In the summer of 1988 fires affected about one third of Yellowstone. There have been fires here about every 150 to 300 years. It is part of life. We learned about serotinous (sir rottenness) cones from lodgepole pines. They have a waxy coating that is melted when a fire occurs. They spread their seeds on the forest floor so that new trees will grow after a fire. We saw many burned trees and even more new tree growth all planted naturally!
We hiked along the Grand Canyon of Yellowstone. Hot water acting on volcanic rock created the canyon’s colors and weakened the rock, which the Yellowstone River then eroded. We learned how Yellowstone received its name. Native Americans refered to it as the the river of the yellow rock.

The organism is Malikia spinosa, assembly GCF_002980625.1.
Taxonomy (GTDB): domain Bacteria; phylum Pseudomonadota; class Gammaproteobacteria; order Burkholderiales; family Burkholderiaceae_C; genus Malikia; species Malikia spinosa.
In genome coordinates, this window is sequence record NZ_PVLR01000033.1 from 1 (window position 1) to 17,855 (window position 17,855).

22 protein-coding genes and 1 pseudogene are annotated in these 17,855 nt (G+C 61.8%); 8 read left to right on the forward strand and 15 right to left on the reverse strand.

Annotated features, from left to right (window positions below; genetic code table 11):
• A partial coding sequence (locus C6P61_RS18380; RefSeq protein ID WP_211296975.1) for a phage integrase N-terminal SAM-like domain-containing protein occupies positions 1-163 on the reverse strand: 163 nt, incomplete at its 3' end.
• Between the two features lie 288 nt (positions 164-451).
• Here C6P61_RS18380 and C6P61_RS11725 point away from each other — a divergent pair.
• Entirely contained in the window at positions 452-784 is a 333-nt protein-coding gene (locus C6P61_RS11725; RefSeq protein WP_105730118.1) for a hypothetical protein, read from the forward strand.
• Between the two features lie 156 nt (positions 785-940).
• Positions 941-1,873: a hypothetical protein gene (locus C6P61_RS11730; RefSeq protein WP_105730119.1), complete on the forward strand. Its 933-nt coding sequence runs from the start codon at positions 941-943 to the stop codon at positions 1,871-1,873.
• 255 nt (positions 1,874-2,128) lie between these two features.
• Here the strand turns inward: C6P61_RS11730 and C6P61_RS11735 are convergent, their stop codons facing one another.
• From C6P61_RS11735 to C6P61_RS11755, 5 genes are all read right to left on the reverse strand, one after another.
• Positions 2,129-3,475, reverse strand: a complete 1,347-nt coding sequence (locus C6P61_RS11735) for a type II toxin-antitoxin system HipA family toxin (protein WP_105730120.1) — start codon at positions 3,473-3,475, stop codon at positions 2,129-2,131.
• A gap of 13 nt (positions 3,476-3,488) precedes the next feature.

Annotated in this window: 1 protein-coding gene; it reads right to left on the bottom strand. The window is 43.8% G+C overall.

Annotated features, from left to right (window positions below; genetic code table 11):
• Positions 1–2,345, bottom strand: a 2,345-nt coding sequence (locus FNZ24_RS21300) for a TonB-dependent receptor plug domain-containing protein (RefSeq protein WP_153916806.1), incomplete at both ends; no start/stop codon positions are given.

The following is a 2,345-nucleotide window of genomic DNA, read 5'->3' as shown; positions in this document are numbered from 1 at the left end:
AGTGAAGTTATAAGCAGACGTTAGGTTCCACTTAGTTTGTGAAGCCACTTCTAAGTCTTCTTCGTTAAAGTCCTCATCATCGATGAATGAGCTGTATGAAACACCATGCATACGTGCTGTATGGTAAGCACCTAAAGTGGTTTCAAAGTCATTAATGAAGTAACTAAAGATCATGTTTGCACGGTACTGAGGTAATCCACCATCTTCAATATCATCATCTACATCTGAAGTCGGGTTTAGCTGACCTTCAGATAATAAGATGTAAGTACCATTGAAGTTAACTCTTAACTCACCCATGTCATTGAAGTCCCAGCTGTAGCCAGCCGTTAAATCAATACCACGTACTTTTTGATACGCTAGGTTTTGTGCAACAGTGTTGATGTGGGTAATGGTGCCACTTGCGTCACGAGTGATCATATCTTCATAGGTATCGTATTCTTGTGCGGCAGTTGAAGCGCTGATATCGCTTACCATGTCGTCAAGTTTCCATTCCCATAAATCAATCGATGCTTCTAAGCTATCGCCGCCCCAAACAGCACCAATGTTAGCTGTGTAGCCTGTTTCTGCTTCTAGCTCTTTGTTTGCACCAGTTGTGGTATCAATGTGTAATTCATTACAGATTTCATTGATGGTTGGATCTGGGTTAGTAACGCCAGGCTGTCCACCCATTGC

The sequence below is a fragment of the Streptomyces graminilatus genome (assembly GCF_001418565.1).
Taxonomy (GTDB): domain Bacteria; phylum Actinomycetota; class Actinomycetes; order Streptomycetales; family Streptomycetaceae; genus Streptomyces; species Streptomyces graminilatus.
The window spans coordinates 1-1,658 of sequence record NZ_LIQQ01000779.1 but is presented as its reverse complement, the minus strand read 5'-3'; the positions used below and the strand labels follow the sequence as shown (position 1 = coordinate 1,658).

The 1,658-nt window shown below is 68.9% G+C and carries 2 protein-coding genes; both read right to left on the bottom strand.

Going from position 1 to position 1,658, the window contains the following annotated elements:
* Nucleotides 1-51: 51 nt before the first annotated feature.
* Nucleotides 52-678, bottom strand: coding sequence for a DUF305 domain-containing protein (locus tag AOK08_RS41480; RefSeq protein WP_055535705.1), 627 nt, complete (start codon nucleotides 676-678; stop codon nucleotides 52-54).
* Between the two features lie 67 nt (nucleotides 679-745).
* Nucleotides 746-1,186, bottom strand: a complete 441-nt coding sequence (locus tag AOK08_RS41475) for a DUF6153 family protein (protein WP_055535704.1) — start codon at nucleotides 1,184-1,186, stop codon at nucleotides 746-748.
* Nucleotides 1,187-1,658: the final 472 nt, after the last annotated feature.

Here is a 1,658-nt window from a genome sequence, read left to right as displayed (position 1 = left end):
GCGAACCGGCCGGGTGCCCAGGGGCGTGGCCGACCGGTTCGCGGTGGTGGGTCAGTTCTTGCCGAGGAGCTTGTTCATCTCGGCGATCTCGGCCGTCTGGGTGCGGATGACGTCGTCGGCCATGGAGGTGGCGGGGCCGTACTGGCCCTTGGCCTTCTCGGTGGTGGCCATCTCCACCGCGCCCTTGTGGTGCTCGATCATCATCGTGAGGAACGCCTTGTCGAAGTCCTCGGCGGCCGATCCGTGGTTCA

These are some of the interesting rock formations we saw as we drove through the park. I really enjoyed the diverse landscape.
While visiting the park, we camped at a National Forest Service Campground in West Yellowstone. It’s called Baker’s Hole and we loved it. Marcus and Caroline went fishing in the river (right across the river is Yellowstone.) We cooked over a campfire and made some friends from New Jersey, they had even been to Factoryville before. The camp hosts here were great. It was $22 for water and electric.